Monday, November 13, 2006
Will someone ever like-like me?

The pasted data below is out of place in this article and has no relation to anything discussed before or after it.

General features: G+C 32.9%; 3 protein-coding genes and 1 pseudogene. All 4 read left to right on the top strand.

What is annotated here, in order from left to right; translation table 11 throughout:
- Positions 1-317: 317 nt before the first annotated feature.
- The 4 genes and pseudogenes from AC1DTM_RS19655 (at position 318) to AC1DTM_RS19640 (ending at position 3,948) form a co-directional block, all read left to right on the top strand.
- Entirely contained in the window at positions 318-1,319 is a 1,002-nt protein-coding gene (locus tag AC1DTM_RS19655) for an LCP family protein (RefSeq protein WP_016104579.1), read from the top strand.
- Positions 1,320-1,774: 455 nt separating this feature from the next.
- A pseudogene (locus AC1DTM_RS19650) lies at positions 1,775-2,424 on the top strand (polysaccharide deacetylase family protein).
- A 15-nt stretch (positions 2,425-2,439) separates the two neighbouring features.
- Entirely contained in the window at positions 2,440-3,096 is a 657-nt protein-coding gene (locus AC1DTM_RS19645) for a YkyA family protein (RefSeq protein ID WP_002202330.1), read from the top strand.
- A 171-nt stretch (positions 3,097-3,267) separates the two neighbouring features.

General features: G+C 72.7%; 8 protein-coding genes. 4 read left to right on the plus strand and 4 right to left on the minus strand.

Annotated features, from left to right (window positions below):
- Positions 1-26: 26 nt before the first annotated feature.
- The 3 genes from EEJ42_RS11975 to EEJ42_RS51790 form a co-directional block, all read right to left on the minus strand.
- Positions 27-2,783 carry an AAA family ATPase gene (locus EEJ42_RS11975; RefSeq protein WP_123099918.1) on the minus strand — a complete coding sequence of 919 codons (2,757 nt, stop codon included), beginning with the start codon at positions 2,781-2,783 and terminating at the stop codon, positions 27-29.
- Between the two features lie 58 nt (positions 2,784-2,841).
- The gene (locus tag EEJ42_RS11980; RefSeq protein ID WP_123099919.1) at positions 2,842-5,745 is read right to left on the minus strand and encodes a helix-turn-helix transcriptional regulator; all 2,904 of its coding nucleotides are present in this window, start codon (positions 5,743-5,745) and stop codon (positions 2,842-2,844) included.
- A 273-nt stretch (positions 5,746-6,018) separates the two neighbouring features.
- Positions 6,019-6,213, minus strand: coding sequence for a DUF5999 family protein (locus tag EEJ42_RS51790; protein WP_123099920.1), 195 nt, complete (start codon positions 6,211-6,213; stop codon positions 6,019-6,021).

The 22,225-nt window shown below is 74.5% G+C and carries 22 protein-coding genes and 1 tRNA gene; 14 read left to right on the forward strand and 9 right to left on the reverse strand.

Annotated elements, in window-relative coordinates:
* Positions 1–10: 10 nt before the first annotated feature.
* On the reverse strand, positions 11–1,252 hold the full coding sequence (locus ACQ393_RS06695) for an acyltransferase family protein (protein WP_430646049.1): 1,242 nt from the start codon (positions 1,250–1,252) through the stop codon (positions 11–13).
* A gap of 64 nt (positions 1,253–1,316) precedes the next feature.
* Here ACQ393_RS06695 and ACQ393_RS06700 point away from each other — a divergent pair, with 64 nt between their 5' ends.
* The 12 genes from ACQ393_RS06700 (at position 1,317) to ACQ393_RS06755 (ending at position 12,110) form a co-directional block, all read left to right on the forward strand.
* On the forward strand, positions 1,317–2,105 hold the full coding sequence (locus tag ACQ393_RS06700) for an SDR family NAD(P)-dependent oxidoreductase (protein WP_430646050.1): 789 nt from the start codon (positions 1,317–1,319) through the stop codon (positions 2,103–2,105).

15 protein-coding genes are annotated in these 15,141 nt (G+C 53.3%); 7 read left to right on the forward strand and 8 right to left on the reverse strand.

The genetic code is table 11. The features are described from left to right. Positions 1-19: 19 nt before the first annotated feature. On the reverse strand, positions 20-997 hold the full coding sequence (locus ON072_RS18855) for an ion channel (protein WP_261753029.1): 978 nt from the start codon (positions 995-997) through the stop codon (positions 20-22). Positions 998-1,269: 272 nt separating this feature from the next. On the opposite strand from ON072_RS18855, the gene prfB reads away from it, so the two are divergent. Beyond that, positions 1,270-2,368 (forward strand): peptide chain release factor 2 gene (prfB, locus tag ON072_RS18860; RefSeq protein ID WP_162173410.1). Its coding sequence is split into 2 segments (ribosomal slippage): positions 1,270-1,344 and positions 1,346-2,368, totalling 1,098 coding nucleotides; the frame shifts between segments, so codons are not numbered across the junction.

I had a really nice weekend. Let that be said before I start to rant. Got to see three great friends (one new, one medium new and one certified classic). The rain held off for much of Sunday. I mulled cider. I made pasta sauce. There were no dishes left over in my sink come Monday morning. I got to read aloud, which is fun and doesn't happen very often (I should've just been a librarian; that would've probably cured me of this desire). K. and I had an autumn-in-New-York moment on Irving Place. (Castles in Spain need not apply.) We finally ate/drank at Wine Bar attached to Vintage New York in Soho (wine: thumbs up; food: bland and not all that exciting). I went back to Old Navy and got what was coming to me (my full 20% discount). H. and I had yummy omelets (asparagus, swiss and salmon) at Viceroy in Chelsea. I started a new book by my new favorite author, Alain de Botton (thank you, public radio). Oh, yeah, I forgot to rant. Well, maybe things aren't as bad as I was going to make them out to be. I started this entry planning on complaining about how frustrated I've been with dating recently. And I have been. But I guess my reluctant optimism somehow managed to get in the middle, and instead I've ticked off some happy memories, even if at the end of the day I don't have anyone to dream about marrying and having kids with, like I wish I did sometimes. People used to make fun of me at work because I'd say how much I wanted to be married. And if I ever do get married, I'll probably look back on these feelings and laugh at how anxious I was to move onto the next stage of life. But I can't help feeling like lots of people have started their adult lives with someone they love, and I'm stuck in this protracted teenager-hood, where I'm doomed to have one person after another tell me they like me, but don't like-like me. Well, see, I did manage a little bit of rant, although I did it in the wrong order, no? I guess I was supposed to begin with the frustrations of being lonely, and then move onto the counting-the-blessings part. [Redacted] ... constant chatter about the theater world makes me go and do things like buy a full-priced ticket to Tom Stoppard's The Coast of Utopia: Voyage, which -- if I like it -- will no doubt make it harder for me to resist seeing parts II and III of this new epic. I probably shouldn't even be writing this, as my ticket reservation hasn't yet been confirmed, and I might not even get a seat, according to the automated e-mail I just got. We'll see. That said: This seems like the perfect time to remind myself of the mantra of the New York theatergoer with limited means or time: "You'll never be able to see everything. Neither will most other people."